Alleviating Urban Heat Traps, with Jeff Goodell

Lush green trees and foliage frames a backdrop of New York City buildings.

Urban greeneries are crucial to the development of major cities around the world, not just as “breathing space” for people but as effective solutions to heat dissipation and health related issues. Image credit: Ismael Lima on Unsplash.

Script by: Kendra Klang  |  Audio by: Jericho Rajninger  |  Blurb by: Alisia Silva

What Does Extreme Heat Do?

Since the pre-industrialized era, the global temperature has increased by about one degree Celsius. Although one degree may not seem significant, the consequences are increases in the intensity of heatwaves and drier conditions. In addition, in dense urban settings buildings trap and absorb this heat and cause even a higher area of heat relative to surrounding areas. The heat island effect is also exacerbated by the lack of greenery. With current fossil fuel emissions, increased heating of 1.5 degrees Celsius or more is predicted to happen globally within this decade. Among the most promising solutions to combat extreme heat in cities is the effort to promote natural systems – trees, creeks, and parks in cities and creating resilience hubs where people can stay cool and safe from dangerous temperatures.  Because heat impacts individuals in multiple ways, the response to extreme heat must also be multifaceted.  

Responses to Extreme Heat

There are many possible responses to extreme heat. On an individual level, for example, when human body temperature rises to the point of heat stroke, individuals are subject to serious illness or in some cases, death.  Heat poses a particular threat when the body is physically unable to cool down. According to the World Health Organization (WHO), between 2000 and 2016, 125 million more people were exposed to heat waves than in the period before 2000. Actions individuals can take to reduce heat exposure include avoiding going outside at peak temperatures, reducing the heat inside of homes, and if reducing heat at home is not an option, going where air conditioning is available.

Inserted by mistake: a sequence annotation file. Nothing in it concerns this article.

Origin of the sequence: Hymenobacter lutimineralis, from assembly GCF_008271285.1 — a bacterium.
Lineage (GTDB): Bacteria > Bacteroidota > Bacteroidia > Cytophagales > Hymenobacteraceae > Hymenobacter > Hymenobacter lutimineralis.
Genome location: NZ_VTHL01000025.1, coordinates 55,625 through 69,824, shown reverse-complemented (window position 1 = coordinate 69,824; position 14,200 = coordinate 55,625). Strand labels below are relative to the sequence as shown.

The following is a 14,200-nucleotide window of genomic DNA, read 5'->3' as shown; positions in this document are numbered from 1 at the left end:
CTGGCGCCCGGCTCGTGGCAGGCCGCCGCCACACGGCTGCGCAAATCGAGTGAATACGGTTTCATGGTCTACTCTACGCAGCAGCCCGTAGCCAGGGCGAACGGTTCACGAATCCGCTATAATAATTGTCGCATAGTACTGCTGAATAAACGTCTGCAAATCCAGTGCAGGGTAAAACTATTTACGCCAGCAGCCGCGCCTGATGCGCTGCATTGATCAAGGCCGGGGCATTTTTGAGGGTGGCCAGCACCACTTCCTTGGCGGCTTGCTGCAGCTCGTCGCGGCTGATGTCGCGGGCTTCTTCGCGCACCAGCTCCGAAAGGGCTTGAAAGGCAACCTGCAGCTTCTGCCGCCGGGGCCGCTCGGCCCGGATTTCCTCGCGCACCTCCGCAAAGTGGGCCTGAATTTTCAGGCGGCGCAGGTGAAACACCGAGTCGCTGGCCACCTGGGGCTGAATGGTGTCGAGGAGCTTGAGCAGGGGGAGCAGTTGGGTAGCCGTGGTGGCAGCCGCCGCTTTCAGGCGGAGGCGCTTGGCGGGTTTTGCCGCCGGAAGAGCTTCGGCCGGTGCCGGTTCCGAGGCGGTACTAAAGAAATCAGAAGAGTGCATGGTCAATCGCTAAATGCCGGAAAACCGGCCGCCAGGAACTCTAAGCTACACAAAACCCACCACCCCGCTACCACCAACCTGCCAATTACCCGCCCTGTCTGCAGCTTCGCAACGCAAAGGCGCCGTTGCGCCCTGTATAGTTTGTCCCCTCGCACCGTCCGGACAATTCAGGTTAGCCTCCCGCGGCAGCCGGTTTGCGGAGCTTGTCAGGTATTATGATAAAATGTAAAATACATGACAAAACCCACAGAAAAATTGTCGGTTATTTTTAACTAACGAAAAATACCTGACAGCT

For some vulnerable populations like farmworkers, staying inside where there is air conditioning is not an option. In some states, like California, a temperature of 80 degrees Fahrenheit initiates the California’s Heat Illness Prevention Standard, which is enforced by the Occupational Safety and Health Administration (OSHA).  The Standard requires that training, water, shade, and rest be provided to outdoor workers. Currently, there is no federal protection or policy for workers who may experience extreme heat. While a proposed rulemaking is in the works, it may take years before a final regulation is completed.

How to Establish Resilience and Safe Hubs

In the meantime, there are key actions that anyone can take, including something as simple as making extreme heat a topic of discussion as part of increasing awareness. By spreading awareness and recognizing the consequences of extreme heat, politicians and policymakers will be much more likely to pay attention to the issue and to community necessities. Global and local temperatures are continuing to rise, and, as a result, it is important to have community access to locations with air conditioning systems, heat pumps, and safety hubs particularly in communities whose residents do not have home air conditioners. Hubs may include libraries, churches, schools, and nonprofits which can be essential for providing both a cool place to shelter and a source of information and assistance.